Posted in Adventure, Children's Books, Humour, War

‘Carrie’s War’ by Nina Bawden


Carrie’s War

 

Visiting the wartime village where she and her younger brother were billeted following the evacuation from London, a grown-up Carrie Willow tells her own children of her adventures. But her memories of the Welsh hills, the surly Mr Evans and his timid sister are marred by something she did following one of her many visits to Druid’s Bottom, where the sickly Mrs Gotobed lived with her housekeeper Hepzibah, the odd Mr Johnny and another evacuee, Albert.

I had vague memories of having read this years ago but must have imagined it, as the book was entirely new to me. I read it in one sitting and loved the atmosphere, the strange mix of characters and the slightly sinister plot line that bubbles away on the backburner throughout the book. Nina Bawden’s characters, particularly the mysterious Hepzibah and the bullying Mr Evans, are beautifully drawn, entirely realistic and, ultimately, thoroughly endearing. The ending had me on the edge of my seat and left me in tears, (which doesn’t happen often).

An absolute delight from start to finish.


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Posted in Adventure, Children's Books, Review

‘The Wolves of Willoughby Chase’ by Joan Aitken

the-wolves-of-willoughby-chase
The Wolves of Willoughby Chase

In an England that never existed, in a time of Victorian values, the country is overrun with wolves. When young Sylvia embarks on a long train journey to stay with her cousin Bonnie, things begin to go wrong very quickly. With Bonnie’s parents leaving for sunnier climes, the girls discover their new governess, the sour-faced Miss Slighcarp, has plans that don’t include her distant relatives. Punishing the girls for apparent misdemeanours, she gets rid of all the faithful servants, retaining only those whose outlook is as harsh as her own.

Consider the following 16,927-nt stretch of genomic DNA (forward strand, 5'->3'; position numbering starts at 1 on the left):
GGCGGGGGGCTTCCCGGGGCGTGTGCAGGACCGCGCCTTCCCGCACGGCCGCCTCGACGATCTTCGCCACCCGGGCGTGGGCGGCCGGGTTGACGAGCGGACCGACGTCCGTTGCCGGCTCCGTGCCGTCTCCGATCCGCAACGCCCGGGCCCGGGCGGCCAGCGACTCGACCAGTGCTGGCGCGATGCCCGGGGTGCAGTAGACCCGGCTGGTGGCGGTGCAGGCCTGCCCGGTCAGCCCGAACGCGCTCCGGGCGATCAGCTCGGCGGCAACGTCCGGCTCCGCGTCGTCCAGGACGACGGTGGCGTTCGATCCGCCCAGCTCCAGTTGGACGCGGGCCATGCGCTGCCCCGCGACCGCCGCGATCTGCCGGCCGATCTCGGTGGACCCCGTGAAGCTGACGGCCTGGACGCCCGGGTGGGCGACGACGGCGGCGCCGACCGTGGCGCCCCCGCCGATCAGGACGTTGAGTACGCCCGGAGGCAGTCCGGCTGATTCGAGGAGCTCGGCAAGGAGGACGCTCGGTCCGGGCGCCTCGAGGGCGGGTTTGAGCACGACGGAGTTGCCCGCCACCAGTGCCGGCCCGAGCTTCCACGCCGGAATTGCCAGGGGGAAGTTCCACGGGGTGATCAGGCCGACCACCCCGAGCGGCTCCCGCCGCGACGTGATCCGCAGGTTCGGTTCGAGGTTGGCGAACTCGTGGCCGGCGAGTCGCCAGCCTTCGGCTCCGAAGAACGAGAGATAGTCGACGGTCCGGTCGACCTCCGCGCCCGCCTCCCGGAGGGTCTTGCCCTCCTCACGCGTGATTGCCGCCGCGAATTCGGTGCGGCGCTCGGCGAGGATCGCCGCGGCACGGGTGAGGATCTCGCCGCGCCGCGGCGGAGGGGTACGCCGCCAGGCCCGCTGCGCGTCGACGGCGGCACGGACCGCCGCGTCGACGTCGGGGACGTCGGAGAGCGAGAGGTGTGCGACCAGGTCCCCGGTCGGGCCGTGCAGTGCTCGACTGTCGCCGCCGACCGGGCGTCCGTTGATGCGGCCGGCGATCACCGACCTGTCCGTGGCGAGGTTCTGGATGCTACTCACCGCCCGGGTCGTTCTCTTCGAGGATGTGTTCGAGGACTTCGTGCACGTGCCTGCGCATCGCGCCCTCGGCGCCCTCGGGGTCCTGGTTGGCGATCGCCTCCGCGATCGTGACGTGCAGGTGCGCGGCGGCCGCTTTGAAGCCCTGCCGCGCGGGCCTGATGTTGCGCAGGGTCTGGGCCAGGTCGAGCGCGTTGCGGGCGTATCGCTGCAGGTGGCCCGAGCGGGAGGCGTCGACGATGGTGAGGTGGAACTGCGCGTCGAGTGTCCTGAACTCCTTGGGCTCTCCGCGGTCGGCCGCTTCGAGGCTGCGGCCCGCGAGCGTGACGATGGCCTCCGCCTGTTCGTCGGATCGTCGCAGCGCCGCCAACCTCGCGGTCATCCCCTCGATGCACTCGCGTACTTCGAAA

Joan Aiken’s best-known book is written in a style that evokes the finest in children’s literature. The characters and descriptions are at times a little stereotypical (in the Dickensian tradition of highlighting all that is lacking in society), and the girls’ adventures occasionally skim over a little too quickly. Nevertheless, I thoroughly enjoyed my first foray into Ms Aiken’s work and will definitely be reading the other books in the Wolves Chronicle series.



 
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Posted in Adventure, Children's Books

‘Akea’ by Elizabeth Jade


Akea

Born into a family of huskies, Akea soon realises that she is no ordinary dog. When the wolf Kazakh begins to visit her, Akea feels strangely drawn towards him and the wolfpack.

Elizabeth Jade is a young author who has a talent for writing stories. She has created a sensitive and heartening story that reminded me a lot of Jack London’s ‘Call of the Wild’. Her writing style is fresh and thoughtful with a good feel for plot and character. I loved the story arc, the language of the huskies and wolves, and the relationship between Akea and Kazakh.

This is a charming tale that promises great things for more adventures – Elizabeth Jade is already working on Akea’s next adventure.

Elizabeth’s website and blog can be seen here.



 
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